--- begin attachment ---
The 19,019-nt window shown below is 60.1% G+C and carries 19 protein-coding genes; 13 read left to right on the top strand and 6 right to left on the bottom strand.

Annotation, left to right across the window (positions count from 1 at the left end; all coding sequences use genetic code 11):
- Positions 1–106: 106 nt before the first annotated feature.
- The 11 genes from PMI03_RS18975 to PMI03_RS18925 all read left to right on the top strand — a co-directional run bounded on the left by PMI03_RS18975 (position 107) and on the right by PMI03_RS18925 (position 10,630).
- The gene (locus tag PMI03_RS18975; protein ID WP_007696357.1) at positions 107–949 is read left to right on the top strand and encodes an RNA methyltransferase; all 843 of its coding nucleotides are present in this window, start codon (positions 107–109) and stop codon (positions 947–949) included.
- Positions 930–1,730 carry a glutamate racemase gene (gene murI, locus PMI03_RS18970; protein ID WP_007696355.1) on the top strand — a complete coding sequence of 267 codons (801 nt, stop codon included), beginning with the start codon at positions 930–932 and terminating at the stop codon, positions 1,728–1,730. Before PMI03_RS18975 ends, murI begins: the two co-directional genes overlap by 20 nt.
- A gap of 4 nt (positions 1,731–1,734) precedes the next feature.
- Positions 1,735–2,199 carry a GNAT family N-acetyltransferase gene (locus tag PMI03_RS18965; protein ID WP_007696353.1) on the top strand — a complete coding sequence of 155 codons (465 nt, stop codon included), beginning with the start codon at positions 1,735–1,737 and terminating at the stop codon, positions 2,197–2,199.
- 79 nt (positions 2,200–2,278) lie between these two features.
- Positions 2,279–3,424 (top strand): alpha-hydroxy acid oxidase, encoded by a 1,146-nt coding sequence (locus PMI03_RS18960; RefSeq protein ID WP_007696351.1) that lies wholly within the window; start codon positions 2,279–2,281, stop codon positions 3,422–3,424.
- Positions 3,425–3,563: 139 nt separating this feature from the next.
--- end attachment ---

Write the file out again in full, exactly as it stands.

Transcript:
The 19,019-nt window shown below is 60.1% G+C and carries 19 protein-coding genes; 13 read left to right on the top strand and 6 right to left on the bottom strand.

Annotation, left to right across the window (positions count from 1 at the left end; all coding sequences use genetic code 11):
- Positions 1–106: 106 nt before the first annotated feature.
- The 11 genes from PMI03_RS18975 to PMI03_RS18925 all read left to right on the top strand — a co-directional run bounded on the left by PMI03_RS18975 (position 107) and on the right by PMI03_RS18925 (position 10,630).
- The gene (locus tag PMI03_RS18975; protein ID WP_007696357.1) at positions 107–949 is read left to right on the top strand and encodes an RNA methyltransferase; all 843 of its coding nucleotides are present in this window, start codon (positions 107–109) and stop codon (positions 947–949) included.
- Positions 930–1,730 carry a glutamate racemase gene (gene murI, locus PMI03_RS18970; protein ID WP_007696355.1) on the top strand — a complete coding sequence of 267 codons (801 nt, stop codon included), beginning with the start codon at positions 930–932 and terminating at the stop codon, positions 1,728–1,730. Before PMI03_RS18975 ends, murI begins: the two co-directional genes overlap by 20 nt.
- A gap of 4 nt (positions 1,731–1,734) precedes the next feature.
- Positions 1,735–2,199 carry a GNAT family N-acetyltransferase gene (locus tag PMI03_RS18965; protein ID WP_007696353.1) on the top strand — a complete coding sequence of 155 codons (465 nt, stop codon included), beginning with the start codon at positions 1,735–1,737 and terminating at the stop codon, positions 2,197–2,199.
- 79 nt (positions 2,200–2,278) lie between these two features.
- Positions 2,279–3,424 (top strand): alpha-hydroxy acid oxidase, encoded by a 1,146-nt coding sequence (locus PMI03_RS18960; RefSeq protein ID WP_007696351.1) that lies wholly within the window; start codon positions 2,279–2,281, stop codon positions 3,422–3,424.
- Positions 3,425–3,563: 139 nt separating this feature from the next.